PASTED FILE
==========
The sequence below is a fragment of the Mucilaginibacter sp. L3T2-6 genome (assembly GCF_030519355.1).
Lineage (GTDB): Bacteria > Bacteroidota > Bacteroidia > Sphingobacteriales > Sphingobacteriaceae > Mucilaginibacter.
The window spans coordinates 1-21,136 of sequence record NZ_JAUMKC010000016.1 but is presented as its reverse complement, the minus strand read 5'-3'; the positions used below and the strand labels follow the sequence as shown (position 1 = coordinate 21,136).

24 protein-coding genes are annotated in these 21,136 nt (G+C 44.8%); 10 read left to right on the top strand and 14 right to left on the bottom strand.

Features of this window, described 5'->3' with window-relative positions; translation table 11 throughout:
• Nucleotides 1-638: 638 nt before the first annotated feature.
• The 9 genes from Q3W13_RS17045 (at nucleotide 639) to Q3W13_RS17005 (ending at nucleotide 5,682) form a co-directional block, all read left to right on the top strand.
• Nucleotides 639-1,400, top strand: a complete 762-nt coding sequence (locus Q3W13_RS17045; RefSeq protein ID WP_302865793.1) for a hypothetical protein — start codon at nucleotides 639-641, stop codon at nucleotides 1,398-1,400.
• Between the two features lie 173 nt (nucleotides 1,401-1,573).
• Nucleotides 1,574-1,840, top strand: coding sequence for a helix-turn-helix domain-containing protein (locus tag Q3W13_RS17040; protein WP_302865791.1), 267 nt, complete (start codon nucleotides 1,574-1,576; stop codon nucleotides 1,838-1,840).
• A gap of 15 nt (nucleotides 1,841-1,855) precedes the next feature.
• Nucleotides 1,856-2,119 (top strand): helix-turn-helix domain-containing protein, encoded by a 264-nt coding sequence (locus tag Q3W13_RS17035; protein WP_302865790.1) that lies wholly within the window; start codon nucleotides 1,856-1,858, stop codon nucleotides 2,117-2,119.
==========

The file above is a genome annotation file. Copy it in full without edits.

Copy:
The sequence below is a fragment of the Mucilaginibacter sp. L3T2-6 genome (assembly GCF_030519355.1).
Lineage (GTDB): Bacteria > Bacteroidota > Bacteroidia > Sphingobacteriales > Sphingobacteriaceae > Mucilaginibacter.
The window spans coordinates 1-21,136 of sequence record NZ_JAUMKC010000016.1 but is presented as its reverse complement, the minus strand read 5'-3'; the positions used below and the strand labels follow the sequence as shown (position 1 = coordinate 21,136).

24 protein-coding genes are annotated in these 21,136 nt (G+C 44.8%); 10 read left to right on the top strand and 14 right to left on the bottom strand.

Features of this window, described 5'->3' with window-relative positions; translation table 11 throughout:
• Nucleotides 1-638: 638 nt before the first annotated feature.
• The 9 genes from Q3W13_RS17045 (at nucleotide 639) to Q3W13_RS17005 (ending at nucleotide 5,682) form a co-directional block, all read left to right on the top strand.
• Nucleotides 639-1,400, top strand: a complete 762-nt coding sequence (locus Q3W13_RS17045; RefSeq protein ID WP_302865793.1) for a hypothetical protein — start codon at nucleotides 639-641, stop codon at nucleotides 1,398-1,400.
• Between the two features lie 173 nt (nucleotides 1,401-1,573).
• Nucleotides 1,574-1,840, top strand: coding sequence for a helix-turn-helix domain-containing protein (locus tag Q3W13_RS17040; protein WP_302865791.1), 267 nt, complete (start codon nucleotides 1,574-1,576; stop codon nucleotides 1,838-1,840).
• A gap of 15 nt (nucleotides 1,841-1,855) precedes the next feature.
• Nucleotides 1,856-2,119 (top strand): helix-turn-helix domain-containing protein, encoded by a 264-nt coding sequence (locus tag Q3W13_RS17035; protein WP_302865790.1) that lies wholly within the window; start codon nucleotides 1,856-1,858, stop codon nucleotides 2,117-2,119.